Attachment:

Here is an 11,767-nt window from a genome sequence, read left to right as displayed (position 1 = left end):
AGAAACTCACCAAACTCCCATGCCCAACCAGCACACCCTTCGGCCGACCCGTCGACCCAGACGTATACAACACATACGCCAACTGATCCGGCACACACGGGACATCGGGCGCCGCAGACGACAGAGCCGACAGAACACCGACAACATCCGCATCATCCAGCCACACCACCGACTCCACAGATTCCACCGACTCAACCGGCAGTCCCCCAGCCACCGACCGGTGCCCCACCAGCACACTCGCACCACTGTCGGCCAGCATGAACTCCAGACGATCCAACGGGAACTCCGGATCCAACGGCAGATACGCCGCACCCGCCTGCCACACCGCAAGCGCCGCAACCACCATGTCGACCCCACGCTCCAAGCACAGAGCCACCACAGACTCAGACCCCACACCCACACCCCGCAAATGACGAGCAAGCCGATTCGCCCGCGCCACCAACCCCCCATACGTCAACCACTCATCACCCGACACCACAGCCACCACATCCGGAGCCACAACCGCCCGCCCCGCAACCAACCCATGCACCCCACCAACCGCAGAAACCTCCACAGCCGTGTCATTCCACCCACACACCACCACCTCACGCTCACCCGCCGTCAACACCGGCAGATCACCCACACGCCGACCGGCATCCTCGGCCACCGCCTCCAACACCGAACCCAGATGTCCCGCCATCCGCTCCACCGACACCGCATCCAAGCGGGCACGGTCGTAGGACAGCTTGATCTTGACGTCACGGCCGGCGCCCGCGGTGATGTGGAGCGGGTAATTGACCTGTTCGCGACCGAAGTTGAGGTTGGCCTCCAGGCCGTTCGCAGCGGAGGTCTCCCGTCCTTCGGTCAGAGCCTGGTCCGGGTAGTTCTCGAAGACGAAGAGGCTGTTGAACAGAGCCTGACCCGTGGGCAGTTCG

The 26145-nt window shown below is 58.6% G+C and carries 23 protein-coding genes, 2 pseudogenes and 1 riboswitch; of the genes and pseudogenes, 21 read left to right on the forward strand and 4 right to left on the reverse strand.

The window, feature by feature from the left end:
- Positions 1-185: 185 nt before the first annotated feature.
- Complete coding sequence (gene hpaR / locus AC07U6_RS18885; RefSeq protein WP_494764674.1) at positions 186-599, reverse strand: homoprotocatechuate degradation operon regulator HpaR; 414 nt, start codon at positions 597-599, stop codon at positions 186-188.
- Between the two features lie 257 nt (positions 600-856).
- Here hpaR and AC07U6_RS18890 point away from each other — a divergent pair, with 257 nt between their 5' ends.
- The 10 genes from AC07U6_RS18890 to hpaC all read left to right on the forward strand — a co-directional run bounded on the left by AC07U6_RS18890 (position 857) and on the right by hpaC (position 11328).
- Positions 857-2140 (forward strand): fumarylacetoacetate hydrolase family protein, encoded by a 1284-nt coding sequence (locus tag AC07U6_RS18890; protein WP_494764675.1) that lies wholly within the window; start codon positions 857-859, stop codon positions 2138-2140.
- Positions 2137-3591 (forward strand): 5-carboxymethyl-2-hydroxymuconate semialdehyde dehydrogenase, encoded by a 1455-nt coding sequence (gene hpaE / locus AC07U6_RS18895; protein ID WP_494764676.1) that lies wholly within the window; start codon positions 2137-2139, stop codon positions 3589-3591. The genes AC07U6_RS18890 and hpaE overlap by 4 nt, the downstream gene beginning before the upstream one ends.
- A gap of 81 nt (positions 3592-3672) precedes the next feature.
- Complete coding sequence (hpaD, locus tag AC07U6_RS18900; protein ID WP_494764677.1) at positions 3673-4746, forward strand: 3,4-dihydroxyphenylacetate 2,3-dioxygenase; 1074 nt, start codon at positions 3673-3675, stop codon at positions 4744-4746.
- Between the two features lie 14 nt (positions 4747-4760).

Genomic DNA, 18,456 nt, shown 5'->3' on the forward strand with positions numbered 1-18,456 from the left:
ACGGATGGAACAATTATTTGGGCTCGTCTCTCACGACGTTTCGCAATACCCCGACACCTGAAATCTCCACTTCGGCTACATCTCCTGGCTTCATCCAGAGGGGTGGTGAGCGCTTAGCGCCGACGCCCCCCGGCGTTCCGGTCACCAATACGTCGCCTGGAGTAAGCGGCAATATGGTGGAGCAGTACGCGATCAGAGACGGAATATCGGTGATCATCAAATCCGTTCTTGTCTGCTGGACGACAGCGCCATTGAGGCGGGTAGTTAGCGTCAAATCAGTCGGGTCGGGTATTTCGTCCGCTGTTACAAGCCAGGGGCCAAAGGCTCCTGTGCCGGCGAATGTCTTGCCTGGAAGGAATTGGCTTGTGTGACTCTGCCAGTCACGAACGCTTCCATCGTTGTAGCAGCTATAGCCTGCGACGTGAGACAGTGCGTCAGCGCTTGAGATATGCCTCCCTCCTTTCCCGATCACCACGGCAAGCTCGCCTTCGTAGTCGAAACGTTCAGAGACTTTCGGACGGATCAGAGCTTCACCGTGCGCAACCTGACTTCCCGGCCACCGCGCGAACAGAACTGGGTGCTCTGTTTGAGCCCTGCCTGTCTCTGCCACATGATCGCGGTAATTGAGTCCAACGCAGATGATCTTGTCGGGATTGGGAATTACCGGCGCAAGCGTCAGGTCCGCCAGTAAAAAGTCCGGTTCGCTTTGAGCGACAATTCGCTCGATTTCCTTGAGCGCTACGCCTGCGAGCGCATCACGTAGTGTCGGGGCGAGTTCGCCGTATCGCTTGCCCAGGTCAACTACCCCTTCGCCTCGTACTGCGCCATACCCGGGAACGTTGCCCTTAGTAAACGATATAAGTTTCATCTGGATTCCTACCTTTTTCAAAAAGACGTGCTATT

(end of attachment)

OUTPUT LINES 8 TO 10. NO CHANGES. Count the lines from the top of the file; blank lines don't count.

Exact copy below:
- Here hpaR and AC07U6_RS18890 point away from each other — a divergent pair, with 257 nt between their 5' ends.
- The 10 genes from AC07U6_RS18890 to hpaC all read left to right on the forward strand — a co-directional run bounded on the left by AC07U6_RS18890 (position 857) and on the right by hpaC (position 11328).
- Positions 857-2140 (forward strand): fumarylacetoacetate hydrolase family protein, encoded by a 1284-nt coding sequence (locus tag AC07U6_RS18890; protein WP_494764675.1) that lies wholly within the window; start codon positions 857-859, stop codon positions 2138-2140.